Jesus spoke of loving one’s neighbor as the second most important of the Old Testament commandments. Love summarizes the entire Old Testament law. Jesus criticized the Pharisees for their failure to show love. Love is the mark of a true follower of Jesus and of an authentic experience of God. For Paul, love is more important than any of the spiritual gifts and, the most important virtue. Love binds all things together in perfect harmony. Without love, ministry has a limited value. Paul summed up the whole of the Christian ethics as faith expressing itself in love. Love is the central ethical expression of the Christian faith, the primary fruit of the Spirit, and one of the most important motif patients for ministry. The most important thing for believers to value and seek is to become a faithfully loving person.
And one last thing for today. Paul spent a lot of ministry time in Corinth. He first arrived there in the course of his second missionary journey. The city was ancient even in Paul’s day. It had developed into a strong, well populated economic and urban center from the 500’s BC. Under Roman occupation and influence since Julius Caesar reestablished it in 44 BC, it became a city of fine buildings, shops, theaters , and houses. It’s trade brought much wealth, and the city prospered. Artisans crafted bronze artifacts, pottery, and especially the terra cotta lamps that were well known throughout the ancient world. Agriculture was also key to Corinth’s prosperity. The religious life of Corinth is well attested to in contemporary writings. TheGreek goddess Aphrodite, whom the Romans called Venus, the goddess of beauty, life , and passion, was a popular deity. She had a vast temple up on a hill above the city as a center of prostitution. The moral climate of Corinth was infamously degraded and 2 Corinthians undeniably reflects Paul’s awareness of serious moral problems there. It was into this city that Paul brought the message of Jesus Christ. By God’s Grace and the ministry of his servant, a company of believers was establishedand the new church grew. Paul’s converts, whom he regarded as his children, were a mixed lot, a cross section of cosmopolitan society in this city that was made famous for its pretensions to wisdom and rhetoric, its popular culture, its trade, its two harbors, and its love of life. At the climax of his list of trials Paul wrote, “Then, besides also this, I have the daily burden of my concern for all the churches”. No congregation brought Paulmore concern than the church in Corinth.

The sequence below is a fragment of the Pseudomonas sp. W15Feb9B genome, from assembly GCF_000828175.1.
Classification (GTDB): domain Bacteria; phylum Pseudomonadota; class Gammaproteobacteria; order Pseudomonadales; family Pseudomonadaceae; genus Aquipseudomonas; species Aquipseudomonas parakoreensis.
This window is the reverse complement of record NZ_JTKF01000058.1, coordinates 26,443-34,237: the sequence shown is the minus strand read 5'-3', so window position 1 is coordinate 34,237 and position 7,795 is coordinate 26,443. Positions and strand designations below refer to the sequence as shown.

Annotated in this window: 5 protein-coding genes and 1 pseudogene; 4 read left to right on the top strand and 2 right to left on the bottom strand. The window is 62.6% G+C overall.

In His Grip
Pastor Matt W